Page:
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Calculating Noise Rejection Curve for ASIC PLLs Using Sensitivity Function

IP.com Disclosure Number: IPCOM000132630D
Original Publication Date: 2005-Dec-28
Included in the Prior Art Database: 2005-Dec-28
Document File: 9 page(s) / 838K

Publishing Venue

IBM

Abstract

Mixed signal design such as ASIC includes decoupling capacitors in various locations of design to minimize effect of noise in circuit performance. However, adding these decoupling capacitors do impact the global resonance in addition to local resonance. In todays design environment that many clock frequency domains exist in the design, it is important to know the resonance frequency in order to minimize or control many unwanted circuit behavior such as jitter due to oscillation of power supply. In a ASIC design also may exist various harmonics that are "by products" of switching events and they also as well can coincide with local and global resonance. Identifying these resonance point(s) is a key to identifying the noise source in the design.

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Calculating Noise Rejection Curve for ASIC PLLs Using Sensitivity Function

Main Idea

The method shown in this disclosure calculates and estimates the resonance using "PCB Inductance", " Near and Far Package Vdd & Gnd parasitic", "on Module Capacitors", "IO Capacitors", "on Chip Capacitors" and total "Chip Capacitance" .

Mixed signal design such as ASIC includes decoupling capacitors in various locations of design to minimize effect of noise on circuit performance. However, adding these decoupling capacitors impact the global resonance in addition to local resonance. In today's design environment where many clock frequency domains exist in the design, it is important to know the resonance frequency in order to minimize or control many unwanted circuit behavior such as jitter due to oscillation of power supply. In an ASIC design there also may exist various frequency harmonics that are "by products" of switching events and they also can coincide with local and global resonance. Identifying these resonance point(s) is a key to identifying the noise source in the design.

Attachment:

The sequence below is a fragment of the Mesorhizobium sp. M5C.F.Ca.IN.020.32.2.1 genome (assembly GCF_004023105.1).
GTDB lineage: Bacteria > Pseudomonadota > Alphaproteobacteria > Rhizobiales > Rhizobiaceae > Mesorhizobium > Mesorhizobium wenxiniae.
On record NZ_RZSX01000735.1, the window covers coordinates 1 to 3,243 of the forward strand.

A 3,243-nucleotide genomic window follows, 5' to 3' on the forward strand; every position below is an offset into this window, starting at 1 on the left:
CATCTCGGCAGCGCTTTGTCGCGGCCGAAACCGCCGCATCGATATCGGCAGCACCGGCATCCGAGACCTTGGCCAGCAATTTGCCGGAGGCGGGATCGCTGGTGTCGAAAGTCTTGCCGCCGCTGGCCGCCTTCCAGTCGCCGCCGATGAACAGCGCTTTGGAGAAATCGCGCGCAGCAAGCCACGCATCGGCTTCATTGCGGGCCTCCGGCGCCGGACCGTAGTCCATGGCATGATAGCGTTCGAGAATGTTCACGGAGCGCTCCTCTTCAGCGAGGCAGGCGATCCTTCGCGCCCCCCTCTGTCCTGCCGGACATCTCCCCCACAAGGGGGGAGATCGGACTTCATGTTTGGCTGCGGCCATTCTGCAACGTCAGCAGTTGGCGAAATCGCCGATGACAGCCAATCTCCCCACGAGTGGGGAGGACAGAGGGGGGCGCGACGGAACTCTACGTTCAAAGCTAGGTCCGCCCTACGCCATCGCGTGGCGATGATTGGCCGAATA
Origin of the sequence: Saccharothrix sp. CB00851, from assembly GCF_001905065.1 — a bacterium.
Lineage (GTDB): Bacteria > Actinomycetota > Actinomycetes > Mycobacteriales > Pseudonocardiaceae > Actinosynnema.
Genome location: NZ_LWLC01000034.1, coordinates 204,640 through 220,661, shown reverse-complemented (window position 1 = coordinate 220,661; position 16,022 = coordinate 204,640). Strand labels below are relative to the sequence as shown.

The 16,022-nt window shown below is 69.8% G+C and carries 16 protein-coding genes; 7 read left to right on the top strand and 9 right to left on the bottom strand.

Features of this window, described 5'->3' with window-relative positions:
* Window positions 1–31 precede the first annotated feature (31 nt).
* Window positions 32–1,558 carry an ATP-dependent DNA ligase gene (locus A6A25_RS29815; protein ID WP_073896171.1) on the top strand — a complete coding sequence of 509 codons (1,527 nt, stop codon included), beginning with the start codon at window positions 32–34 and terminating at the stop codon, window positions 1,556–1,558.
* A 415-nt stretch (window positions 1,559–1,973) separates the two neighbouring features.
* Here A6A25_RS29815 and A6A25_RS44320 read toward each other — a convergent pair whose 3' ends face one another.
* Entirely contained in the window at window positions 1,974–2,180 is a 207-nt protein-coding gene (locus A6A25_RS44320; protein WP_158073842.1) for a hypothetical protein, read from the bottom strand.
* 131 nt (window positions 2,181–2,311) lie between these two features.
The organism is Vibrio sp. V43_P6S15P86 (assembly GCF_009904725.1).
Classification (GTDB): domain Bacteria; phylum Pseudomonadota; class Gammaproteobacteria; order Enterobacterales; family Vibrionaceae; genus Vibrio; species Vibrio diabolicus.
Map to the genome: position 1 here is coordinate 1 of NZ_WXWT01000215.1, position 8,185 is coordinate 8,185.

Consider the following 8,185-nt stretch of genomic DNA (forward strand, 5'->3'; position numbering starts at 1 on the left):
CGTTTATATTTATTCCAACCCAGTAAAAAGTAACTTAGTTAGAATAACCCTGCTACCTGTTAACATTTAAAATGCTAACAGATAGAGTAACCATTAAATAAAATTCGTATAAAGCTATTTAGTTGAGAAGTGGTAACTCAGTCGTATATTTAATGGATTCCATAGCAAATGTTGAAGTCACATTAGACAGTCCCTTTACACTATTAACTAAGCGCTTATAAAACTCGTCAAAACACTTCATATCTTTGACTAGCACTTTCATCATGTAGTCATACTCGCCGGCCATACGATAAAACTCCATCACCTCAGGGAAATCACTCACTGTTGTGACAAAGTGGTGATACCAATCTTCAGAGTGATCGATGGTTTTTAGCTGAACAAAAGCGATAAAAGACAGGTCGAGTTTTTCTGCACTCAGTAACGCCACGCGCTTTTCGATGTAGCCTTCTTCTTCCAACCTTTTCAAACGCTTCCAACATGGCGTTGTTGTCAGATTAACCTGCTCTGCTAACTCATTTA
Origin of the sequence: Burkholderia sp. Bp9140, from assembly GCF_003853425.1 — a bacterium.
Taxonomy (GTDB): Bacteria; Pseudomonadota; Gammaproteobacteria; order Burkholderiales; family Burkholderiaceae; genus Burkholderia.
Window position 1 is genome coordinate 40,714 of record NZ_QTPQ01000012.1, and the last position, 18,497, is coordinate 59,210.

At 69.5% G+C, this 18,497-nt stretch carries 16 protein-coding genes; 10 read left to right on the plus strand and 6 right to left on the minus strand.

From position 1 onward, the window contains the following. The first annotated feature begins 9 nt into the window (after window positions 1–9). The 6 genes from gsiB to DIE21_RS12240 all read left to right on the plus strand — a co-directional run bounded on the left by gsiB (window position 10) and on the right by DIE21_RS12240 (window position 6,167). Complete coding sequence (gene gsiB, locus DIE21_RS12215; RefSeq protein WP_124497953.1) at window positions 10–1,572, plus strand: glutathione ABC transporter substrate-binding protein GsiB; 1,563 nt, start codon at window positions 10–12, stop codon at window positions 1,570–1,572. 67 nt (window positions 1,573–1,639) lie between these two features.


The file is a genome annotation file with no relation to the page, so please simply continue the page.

The method described here can map "PCB Inductance", package near and far parasitic RLC with a circuit representation of a package decoupling capacitor, IO decoupling capacitor, on chip decoupling capacitor and chip RC to calculate the resonance and plot " Impendence vs Frequency" for the range of operation. In addition, the topology can be adapted to user specific requirements and model different circuit configurations such as eliminating IO Decaps if not needed, or including a much more complex package or chip model in the simulation. Since the simulation runs quickly due to the simplified model, the benefit and trade-offs of adding decoupling schemes can be analyzed and resonance frequency can be calculated until an optimal solution that will lead to better noise minimization and power distribution system is obtained. In addition, this circuit topology is not IP protected so customers can perform simulation or diagnostic analysis themselves.

One way to reduce the resonance peaks is by lowering the Q of the circuit. This can be done practically by inserting a resistance in series with one of the capacitors. Our circuit topology shows the benefit and trade-offs of this approach from "Chip" side or "Package" side. Note that both locations reduce the peak of the resonance, but the off-resonance effects are quite different. Resistance in the "Chip " tends to increase the impedance at all frequencies above the resonance, while the resistance in the "Package" increases impedance below the resonant frequency.

Diagram below shows the circuit that will plot the "Impendence vs Frequency". Note that any of the circuit values can be changed on the fly by clicking on the elements and also any of the branch can be eliminated or modified as user requires.

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Plot below shows "Impendence vs Frequency" and "Phase vs Frequency"

Numbers below summarize the values used in an...